WordPress performance revisited

Stefano asked if I had numbers to back up my previous performance claims regarding WordPress performance plugins. Today I ran some tests to be able to provide those numbers.

All tests were performed:

Results

The “baseline” results represent tests without DB Cache Reloaded, Hyper Cache, or GZIP Output plugins installed. Different combinations of these plugins were then tested. Each combination was tested 10 times and the results have been averaged.

This site (irama.org) — number of seconds to render HTML of the homepage
test baseline DB Cache Reloaded Hyper Cache DB Cache Reloaded + Hyper Cache DB Cache Reloaded + GZIP Output
1 0.325 0.294 0.299 0.409 0.292
2 0.458 0.447 0.322 0.318 0.335
3 0.366 0.267 0.493 0.290 0.313
4 0.287 0.299 0.765 0.331 0.269
5 0.740 0.319 0.393 0.311 0.512
6 0.807 0.276 0.315 0.435 0.354
7 0.351 0.270 0.348 0.280 0.343
8 0.347 0.403 0.361 0.292 0.290
9 0.412 0.298 0.321 0.336 0.263
10 0.418 0.263 0.286 0.364 0.267
Avg. 0.451 0.314 0.390 0.337 0.324
A more complex client site — number of seconds to render HTML of the homepage
test baseline DB Cache Reloaded Hyper Cache DB Cache Reloaded + Hyper Cache DB Cache Reloaded + GZIP Output
1 3.116 2.477 2.198 2.287 2.693
2 2.663 0.749 2.542 0.712 0.895
3 2.820 1.008 2.382 1.143 1.221
4 2.390 0.799 2.501 0.827 0.880
5 2.304 0.758 2.581 0.939 0.939
6 3.348 0.795 2.364 1.068 1.109
7 3.150 0.866 2.248 2.483 1.172
8 3.139 0.989 2.512 1.125 0.912
9 3.115 0.789 2.667 0.939 1.092
10 2.525 0.776 2.306 2.613 0.910
Avg. 2.857 1.001 2.430 1.414 1.182

Analysis

My previous recommendation of Hyper Cache was primarily because it provides GZIP compressed HTML. Since the results for DB Cache Reloaded + Hyper Cache were not as strong as DB Cache Reloaded alone, I looked for an alternative plugin that might provide GZIP compression without as much of a page render performance cost.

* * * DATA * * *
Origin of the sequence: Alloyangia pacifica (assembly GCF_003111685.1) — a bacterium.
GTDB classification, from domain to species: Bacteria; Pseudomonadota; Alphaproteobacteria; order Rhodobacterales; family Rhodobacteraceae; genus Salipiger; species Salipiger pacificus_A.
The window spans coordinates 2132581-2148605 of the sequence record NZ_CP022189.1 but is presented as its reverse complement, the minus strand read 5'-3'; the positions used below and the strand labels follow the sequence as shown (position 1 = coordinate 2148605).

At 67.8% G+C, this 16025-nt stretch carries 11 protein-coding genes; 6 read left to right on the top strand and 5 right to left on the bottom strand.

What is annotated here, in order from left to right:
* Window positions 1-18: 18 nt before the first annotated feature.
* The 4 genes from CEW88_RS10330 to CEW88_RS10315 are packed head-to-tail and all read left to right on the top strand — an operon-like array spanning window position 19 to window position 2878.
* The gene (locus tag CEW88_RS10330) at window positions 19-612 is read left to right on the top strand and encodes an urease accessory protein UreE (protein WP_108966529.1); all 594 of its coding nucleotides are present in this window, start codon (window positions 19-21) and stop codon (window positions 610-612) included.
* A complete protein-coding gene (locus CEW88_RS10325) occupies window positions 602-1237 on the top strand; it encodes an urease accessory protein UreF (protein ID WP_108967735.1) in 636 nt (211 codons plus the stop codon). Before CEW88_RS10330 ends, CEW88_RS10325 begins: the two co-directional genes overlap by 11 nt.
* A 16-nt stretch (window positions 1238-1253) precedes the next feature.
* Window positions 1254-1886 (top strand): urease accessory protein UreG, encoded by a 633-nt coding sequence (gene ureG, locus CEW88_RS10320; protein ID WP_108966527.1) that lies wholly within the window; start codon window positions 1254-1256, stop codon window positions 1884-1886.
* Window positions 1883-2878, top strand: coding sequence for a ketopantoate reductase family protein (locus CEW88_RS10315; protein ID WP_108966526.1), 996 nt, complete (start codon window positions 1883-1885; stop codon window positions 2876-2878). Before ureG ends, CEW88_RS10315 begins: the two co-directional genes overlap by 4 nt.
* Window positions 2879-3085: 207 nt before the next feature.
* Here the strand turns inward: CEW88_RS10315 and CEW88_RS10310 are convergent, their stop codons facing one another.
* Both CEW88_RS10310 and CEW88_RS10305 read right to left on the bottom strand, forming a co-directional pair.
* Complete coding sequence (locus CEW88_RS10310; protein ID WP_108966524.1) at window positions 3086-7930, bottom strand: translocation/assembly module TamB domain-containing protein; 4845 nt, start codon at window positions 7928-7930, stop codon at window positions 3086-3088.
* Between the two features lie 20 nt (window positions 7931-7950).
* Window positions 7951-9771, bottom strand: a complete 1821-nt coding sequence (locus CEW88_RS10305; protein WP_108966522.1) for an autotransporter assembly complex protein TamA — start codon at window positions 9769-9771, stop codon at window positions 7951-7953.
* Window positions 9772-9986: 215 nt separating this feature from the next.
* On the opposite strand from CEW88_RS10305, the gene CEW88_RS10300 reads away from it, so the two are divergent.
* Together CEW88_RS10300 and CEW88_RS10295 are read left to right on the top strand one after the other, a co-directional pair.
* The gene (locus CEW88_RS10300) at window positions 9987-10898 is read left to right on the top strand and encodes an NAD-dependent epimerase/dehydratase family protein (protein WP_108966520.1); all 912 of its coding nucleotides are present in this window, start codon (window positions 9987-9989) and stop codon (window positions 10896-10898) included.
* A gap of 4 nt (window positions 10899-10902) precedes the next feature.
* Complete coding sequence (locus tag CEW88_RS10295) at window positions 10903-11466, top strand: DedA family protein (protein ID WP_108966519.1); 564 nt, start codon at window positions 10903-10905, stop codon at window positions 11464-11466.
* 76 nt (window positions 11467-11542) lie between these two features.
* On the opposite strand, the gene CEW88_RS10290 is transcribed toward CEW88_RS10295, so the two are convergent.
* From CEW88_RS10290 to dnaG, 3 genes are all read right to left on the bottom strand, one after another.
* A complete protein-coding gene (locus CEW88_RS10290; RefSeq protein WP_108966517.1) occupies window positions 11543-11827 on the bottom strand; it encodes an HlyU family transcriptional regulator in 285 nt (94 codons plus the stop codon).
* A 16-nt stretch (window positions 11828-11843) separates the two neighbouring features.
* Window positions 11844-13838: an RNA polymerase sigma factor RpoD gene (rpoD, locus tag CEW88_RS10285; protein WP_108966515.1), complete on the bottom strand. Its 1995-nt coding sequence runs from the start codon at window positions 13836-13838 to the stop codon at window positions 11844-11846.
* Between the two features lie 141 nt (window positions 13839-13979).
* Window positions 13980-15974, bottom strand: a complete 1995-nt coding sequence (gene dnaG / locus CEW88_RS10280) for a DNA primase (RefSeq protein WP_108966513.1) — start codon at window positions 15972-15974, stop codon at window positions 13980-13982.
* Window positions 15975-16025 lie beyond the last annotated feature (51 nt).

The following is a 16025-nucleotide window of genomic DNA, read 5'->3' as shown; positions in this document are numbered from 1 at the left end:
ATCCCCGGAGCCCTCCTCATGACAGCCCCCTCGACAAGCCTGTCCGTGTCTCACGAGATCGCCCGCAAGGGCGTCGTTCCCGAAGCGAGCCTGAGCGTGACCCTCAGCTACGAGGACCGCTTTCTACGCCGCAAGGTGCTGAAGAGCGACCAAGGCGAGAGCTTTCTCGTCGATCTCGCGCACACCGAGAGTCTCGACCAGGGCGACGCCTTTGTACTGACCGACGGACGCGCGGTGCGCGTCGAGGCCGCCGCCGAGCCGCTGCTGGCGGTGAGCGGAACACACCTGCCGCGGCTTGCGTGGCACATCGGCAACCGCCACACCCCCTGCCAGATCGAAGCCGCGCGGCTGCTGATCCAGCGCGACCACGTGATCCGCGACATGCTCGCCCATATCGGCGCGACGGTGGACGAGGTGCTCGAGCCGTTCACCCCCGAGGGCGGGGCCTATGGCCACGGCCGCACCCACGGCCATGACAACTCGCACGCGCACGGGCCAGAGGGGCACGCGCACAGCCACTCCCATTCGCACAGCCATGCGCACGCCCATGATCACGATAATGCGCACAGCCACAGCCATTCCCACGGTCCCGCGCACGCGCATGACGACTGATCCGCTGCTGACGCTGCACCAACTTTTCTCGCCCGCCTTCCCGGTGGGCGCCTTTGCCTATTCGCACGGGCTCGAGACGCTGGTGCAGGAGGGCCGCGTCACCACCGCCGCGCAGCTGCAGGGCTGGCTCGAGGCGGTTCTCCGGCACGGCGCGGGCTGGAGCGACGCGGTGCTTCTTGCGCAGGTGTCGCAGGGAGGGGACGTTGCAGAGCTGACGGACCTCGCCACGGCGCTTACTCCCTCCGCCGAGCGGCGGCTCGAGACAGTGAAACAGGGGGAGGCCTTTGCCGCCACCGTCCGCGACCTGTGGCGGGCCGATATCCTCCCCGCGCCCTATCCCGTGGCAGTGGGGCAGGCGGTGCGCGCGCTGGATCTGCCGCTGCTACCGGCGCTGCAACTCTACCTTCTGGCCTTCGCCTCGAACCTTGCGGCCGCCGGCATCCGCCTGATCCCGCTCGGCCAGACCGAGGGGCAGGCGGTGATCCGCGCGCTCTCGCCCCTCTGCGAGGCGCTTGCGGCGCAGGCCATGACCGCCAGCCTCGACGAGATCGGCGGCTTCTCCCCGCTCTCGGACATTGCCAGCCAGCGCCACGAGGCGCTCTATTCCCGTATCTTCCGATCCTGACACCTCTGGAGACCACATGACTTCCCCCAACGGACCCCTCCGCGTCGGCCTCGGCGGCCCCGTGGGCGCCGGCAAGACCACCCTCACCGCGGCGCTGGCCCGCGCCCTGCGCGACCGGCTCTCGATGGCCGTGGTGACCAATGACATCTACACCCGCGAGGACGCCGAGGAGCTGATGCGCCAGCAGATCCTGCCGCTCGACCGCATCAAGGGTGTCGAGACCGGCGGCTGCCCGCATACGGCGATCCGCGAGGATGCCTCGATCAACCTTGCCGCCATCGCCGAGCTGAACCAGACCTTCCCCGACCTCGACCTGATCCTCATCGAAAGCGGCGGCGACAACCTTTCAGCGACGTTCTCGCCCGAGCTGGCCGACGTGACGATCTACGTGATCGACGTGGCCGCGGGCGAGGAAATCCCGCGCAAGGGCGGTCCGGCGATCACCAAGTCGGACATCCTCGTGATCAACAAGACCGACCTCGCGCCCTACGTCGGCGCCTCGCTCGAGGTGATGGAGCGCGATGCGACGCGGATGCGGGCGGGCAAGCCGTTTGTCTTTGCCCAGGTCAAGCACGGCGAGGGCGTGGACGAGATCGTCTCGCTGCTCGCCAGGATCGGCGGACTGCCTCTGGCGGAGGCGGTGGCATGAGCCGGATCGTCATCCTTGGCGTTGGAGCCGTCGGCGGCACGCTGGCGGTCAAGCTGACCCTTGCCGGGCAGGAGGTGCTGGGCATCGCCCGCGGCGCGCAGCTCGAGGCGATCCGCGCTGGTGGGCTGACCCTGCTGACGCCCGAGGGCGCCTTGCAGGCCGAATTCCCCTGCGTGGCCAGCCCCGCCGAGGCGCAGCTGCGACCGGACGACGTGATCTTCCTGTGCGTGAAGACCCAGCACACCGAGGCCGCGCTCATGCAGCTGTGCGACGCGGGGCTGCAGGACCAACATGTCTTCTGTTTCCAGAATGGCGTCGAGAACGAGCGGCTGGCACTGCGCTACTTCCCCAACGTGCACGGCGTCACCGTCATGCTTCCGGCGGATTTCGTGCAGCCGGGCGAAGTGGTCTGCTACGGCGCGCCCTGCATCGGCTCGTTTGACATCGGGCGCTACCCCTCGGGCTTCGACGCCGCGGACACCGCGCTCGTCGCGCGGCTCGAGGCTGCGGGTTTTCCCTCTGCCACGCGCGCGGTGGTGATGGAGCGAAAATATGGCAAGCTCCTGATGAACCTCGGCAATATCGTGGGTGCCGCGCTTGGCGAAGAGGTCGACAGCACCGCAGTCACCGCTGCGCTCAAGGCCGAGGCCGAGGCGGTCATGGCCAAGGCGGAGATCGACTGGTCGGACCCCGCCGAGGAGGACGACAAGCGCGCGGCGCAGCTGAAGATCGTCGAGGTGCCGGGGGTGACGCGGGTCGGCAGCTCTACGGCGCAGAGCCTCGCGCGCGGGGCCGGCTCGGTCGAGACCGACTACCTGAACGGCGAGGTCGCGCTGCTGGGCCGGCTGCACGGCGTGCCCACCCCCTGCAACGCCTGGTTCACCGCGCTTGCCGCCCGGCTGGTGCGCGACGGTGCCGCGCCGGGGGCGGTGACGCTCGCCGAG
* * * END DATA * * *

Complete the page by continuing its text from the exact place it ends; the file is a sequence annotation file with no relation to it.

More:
I tested the GZIP Output plugin, and while it still seems to negatively impact on page render time, I believe the addition of GZIP compression — which will lower the size of the transmitted HTML file — is worth the small hit on render performance.

Note: If your web server compresses HTML output from PHP files automatically (or it can be configured to do so) then use that approach instead of using the GZIP Output plugin as it is likely to perform slightly better. The other benefit of this approach is that compression will also be applied to the HTML output of PHP files that are not part of WordPress (if you have any).

Conclusion

In terms of performance (on a shared hosting environment) disk IO is expensive, but DB access is more expensive. So while Hyper Cache alone makes a difference, DB Cache Reloaded makes a greater difference. YMMV, but in light of this data, I would update my recommendation…

For best WordPress performance, use the following plugins:

  1. DB Cache Reloaded
  2. WP Minify
  3. GZIP Output (only if your web server doesn’t GZIP HTML output from PHP automatically).

Note: If DB Cache Reloaded is not an option with your hosting provider, or you aren’t able to get it working, Hyper Cache is still a good option (remember: you won’t need GZIP Output if you have Hyper Cache installed).

Finally…

I hope this helps. Let me know if you have feedback about my methods/results, or if you have other WordPress performance tips.

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